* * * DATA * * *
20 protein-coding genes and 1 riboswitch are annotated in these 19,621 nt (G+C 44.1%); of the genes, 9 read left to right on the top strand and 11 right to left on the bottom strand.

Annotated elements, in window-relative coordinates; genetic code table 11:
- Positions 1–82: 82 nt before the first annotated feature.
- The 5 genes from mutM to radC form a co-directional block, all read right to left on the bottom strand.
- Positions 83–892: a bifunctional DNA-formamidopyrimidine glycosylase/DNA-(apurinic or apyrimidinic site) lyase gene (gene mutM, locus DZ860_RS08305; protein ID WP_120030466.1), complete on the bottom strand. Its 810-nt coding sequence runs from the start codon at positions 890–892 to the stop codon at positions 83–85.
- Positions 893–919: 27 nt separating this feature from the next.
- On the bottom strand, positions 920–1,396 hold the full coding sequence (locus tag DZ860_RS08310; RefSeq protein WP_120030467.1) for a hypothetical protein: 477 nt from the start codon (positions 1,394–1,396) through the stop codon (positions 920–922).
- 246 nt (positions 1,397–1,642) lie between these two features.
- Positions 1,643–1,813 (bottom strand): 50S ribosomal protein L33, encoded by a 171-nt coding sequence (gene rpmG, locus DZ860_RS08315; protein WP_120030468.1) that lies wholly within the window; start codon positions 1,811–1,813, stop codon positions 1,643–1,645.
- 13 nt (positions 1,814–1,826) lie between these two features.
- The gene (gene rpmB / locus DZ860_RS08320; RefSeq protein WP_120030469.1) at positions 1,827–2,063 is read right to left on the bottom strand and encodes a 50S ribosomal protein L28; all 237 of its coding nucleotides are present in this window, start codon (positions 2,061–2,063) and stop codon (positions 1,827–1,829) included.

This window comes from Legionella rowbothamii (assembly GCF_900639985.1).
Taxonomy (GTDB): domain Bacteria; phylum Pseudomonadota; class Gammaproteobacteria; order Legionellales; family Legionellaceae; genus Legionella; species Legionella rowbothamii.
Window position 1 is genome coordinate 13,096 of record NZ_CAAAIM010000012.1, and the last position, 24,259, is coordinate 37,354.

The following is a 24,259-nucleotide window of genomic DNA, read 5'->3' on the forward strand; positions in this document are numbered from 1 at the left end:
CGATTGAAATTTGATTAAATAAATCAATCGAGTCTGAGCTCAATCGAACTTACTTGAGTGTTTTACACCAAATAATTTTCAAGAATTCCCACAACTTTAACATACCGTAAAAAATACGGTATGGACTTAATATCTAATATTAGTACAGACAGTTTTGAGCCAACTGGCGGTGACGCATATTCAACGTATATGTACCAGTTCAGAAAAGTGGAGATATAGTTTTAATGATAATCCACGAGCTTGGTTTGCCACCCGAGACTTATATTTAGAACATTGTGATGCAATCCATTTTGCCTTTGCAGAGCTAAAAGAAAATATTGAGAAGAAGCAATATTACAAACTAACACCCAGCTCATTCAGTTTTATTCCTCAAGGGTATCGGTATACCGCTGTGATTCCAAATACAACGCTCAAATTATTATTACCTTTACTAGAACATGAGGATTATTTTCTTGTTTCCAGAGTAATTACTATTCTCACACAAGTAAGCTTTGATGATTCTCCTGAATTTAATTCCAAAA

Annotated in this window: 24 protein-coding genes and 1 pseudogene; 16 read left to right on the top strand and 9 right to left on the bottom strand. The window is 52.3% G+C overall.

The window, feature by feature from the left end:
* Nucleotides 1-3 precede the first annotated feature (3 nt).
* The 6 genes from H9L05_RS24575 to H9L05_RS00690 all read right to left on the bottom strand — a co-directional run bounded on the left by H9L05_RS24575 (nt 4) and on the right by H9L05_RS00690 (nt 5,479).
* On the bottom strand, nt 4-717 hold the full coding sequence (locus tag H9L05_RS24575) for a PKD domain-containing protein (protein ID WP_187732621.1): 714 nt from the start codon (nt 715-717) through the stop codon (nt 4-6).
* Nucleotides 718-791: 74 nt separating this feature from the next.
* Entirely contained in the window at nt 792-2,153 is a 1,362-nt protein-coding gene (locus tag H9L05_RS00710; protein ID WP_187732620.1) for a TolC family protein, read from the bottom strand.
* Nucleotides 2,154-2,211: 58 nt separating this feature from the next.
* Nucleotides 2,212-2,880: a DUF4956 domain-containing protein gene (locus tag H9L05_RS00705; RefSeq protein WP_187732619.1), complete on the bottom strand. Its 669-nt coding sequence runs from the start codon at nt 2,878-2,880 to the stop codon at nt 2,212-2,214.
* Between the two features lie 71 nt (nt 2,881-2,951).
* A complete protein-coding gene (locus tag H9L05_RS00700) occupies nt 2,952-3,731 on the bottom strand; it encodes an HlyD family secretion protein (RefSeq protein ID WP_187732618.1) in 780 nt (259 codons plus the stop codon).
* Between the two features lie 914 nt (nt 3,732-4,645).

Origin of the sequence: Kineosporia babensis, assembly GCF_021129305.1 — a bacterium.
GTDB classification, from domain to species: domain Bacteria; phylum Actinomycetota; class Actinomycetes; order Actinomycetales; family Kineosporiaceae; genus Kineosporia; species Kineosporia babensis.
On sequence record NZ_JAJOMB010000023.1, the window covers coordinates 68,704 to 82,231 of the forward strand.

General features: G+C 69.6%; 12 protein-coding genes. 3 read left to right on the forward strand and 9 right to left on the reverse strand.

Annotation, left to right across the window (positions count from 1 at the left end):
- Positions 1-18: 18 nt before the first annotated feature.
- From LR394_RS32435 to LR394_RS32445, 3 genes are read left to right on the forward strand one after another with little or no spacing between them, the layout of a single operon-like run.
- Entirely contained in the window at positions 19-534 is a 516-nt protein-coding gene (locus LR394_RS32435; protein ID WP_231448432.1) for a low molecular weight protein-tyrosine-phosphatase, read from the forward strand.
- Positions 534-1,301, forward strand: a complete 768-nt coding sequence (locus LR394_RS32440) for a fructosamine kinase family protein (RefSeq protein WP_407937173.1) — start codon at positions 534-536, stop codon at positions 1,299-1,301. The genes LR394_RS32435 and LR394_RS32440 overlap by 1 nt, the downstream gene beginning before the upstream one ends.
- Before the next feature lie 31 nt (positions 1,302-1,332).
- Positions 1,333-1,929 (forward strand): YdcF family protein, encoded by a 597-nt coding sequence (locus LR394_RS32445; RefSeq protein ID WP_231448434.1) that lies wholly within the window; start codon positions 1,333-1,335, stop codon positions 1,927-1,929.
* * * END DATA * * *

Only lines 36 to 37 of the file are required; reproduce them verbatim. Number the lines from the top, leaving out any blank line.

- Entirely contained in the window at positions 19-534 is a 516-nt protein-coding gene (locus LR394_RS32435; protein ID WP_231448432.1) for a low molecular weight protein-tyrosine-phosphatase, read from the forward strand.
- Positions 534-1,301, forward strand: a complete 768-nt coding sequence (locus LR394_RS32440) for a fructosamine kinase family protein (RefSeq protein WP_407937173.1) — start codon at positions 534-536, stop codon at positions 1,299-1,301. The genes LR394_RS32435 and LR394_RS32440 overlap by 1 nt, the downstream gene beginning before the upstream one ends.